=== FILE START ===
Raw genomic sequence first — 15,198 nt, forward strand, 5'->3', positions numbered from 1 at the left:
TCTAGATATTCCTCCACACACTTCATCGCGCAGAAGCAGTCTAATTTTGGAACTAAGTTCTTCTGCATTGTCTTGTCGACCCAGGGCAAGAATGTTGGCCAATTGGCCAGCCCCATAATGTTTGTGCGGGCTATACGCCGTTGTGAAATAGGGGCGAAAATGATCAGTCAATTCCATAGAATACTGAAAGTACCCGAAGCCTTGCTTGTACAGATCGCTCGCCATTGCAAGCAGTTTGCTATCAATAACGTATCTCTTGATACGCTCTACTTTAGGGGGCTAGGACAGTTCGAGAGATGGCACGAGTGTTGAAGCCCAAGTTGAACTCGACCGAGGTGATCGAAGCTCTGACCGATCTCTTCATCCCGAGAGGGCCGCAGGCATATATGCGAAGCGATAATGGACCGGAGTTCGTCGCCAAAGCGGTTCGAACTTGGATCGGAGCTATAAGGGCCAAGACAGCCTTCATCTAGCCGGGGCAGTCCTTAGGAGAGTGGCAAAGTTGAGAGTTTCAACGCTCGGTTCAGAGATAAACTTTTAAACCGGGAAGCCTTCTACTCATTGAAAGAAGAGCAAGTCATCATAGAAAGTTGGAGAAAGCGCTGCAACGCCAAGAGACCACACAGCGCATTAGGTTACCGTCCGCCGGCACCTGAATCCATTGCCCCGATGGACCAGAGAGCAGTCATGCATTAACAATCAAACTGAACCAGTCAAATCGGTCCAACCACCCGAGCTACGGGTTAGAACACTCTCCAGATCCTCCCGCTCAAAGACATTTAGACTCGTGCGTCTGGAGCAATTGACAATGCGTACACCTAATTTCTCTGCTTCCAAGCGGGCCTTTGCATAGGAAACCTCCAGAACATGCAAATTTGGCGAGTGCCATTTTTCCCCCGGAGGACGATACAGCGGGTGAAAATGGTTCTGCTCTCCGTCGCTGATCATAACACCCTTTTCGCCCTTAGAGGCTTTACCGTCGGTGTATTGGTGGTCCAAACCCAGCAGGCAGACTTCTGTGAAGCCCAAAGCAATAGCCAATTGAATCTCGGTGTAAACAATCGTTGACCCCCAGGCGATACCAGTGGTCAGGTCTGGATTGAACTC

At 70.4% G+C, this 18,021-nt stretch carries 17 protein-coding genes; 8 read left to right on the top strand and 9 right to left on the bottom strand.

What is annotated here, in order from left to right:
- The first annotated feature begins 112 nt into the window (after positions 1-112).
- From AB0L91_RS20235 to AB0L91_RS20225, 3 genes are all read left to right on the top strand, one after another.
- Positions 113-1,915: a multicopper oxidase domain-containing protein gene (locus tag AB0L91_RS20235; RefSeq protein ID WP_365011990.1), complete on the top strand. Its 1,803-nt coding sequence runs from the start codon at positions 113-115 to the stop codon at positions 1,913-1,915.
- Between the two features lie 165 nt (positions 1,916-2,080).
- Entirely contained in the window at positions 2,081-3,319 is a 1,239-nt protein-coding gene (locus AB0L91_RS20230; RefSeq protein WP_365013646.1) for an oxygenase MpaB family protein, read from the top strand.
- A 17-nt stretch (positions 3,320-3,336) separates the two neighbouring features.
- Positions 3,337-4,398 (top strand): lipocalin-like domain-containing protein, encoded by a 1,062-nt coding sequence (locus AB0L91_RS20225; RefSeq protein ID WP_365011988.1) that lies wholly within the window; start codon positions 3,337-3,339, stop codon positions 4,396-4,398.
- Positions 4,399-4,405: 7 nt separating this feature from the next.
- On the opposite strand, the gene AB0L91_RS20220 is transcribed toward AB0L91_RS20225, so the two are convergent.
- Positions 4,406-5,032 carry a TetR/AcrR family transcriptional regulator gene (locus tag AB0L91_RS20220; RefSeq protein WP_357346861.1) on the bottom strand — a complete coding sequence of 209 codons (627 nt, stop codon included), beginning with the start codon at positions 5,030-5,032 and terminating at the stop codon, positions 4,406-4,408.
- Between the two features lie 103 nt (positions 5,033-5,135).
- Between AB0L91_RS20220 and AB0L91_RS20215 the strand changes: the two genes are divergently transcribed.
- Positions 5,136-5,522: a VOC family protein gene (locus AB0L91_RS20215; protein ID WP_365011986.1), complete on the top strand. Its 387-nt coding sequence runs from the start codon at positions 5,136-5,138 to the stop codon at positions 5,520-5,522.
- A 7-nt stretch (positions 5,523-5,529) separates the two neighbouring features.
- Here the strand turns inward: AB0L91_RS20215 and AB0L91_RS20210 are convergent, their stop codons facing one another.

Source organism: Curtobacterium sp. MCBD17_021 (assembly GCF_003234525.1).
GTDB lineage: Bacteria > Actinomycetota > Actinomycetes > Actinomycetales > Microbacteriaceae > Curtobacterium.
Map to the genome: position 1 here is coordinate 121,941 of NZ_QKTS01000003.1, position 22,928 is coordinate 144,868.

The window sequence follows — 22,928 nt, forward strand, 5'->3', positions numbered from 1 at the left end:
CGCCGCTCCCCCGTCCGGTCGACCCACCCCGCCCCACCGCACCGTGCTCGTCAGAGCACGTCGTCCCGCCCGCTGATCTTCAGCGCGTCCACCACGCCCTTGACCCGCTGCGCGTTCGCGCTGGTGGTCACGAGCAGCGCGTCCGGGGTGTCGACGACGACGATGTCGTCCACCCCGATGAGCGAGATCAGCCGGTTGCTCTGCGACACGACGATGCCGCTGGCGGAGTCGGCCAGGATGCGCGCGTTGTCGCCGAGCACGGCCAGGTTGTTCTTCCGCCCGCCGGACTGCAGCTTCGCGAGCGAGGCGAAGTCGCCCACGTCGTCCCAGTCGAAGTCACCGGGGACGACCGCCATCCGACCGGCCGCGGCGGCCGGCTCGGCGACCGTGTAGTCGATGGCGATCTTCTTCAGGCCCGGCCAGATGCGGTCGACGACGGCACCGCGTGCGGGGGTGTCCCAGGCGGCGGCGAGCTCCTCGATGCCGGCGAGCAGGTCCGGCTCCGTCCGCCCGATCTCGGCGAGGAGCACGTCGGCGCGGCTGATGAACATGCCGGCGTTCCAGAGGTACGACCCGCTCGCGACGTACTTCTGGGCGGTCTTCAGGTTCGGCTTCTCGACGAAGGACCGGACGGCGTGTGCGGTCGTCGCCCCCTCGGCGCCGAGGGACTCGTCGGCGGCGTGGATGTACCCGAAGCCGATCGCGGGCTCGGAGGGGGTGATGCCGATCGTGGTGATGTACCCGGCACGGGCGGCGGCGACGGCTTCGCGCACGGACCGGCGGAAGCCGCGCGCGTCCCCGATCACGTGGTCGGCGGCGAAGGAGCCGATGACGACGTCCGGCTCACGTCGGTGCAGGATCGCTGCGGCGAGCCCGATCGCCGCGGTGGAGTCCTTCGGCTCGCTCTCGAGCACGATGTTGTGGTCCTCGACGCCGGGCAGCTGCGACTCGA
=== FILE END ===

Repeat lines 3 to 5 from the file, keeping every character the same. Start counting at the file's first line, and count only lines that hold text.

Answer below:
At 70.4% G+C, this 18,021-nt stretch carries 17 protein-coding genes; 8 read left to right on the top strand and 9 right to left on the bottom strand.

What is annotated here, in order from left to right:
- The first annotated feature begins 112 nt into the window (after positions 1-112).